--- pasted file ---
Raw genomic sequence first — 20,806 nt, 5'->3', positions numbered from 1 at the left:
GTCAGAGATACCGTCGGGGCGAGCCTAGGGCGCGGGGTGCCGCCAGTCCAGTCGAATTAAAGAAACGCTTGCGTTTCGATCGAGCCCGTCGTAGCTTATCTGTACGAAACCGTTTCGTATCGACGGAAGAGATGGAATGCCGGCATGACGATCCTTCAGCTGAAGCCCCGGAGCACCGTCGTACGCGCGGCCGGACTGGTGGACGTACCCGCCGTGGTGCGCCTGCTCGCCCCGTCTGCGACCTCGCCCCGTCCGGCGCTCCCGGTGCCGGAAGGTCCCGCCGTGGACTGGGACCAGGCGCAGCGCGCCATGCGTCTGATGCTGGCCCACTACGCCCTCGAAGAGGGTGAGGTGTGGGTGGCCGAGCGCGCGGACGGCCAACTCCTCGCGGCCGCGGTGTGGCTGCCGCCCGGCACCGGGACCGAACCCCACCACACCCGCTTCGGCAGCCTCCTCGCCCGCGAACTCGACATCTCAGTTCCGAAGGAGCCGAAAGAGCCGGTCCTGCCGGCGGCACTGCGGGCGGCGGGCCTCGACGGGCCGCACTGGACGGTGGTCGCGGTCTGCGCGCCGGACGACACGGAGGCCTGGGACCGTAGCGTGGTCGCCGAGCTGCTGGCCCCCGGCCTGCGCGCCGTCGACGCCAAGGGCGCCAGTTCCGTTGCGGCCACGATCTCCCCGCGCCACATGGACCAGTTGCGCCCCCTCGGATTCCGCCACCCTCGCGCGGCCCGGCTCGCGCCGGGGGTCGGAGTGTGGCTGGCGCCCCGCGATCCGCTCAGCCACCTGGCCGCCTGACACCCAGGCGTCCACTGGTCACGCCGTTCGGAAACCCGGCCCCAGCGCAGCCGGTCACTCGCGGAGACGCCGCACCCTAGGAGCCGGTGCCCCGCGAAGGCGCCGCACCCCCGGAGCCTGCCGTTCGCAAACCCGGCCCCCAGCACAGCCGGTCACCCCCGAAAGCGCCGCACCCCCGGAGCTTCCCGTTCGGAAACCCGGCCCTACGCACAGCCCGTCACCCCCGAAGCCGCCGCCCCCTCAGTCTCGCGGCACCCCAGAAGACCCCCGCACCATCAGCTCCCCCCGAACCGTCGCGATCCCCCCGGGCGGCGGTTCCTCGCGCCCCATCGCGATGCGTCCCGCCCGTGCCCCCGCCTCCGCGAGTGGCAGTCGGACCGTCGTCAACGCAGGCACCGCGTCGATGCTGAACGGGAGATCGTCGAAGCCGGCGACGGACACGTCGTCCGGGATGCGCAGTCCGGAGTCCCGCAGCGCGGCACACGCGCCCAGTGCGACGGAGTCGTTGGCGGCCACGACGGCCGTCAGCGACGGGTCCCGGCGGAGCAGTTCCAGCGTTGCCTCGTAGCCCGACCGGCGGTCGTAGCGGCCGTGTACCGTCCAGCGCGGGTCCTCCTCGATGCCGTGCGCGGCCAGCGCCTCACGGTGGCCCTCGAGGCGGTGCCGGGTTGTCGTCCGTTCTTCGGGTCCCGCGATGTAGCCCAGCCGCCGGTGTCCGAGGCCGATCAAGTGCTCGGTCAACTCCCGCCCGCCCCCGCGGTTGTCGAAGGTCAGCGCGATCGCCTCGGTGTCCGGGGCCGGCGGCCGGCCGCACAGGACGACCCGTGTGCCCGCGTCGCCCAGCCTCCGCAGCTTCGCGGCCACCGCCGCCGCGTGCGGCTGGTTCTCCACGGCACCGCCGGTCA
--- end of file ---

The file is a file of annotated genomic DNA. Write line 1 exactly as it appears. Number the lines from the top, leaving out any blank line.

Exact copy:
Raw genomic sequence first — 20,806 nt, 5'->3', positions numbered from 1 at the left: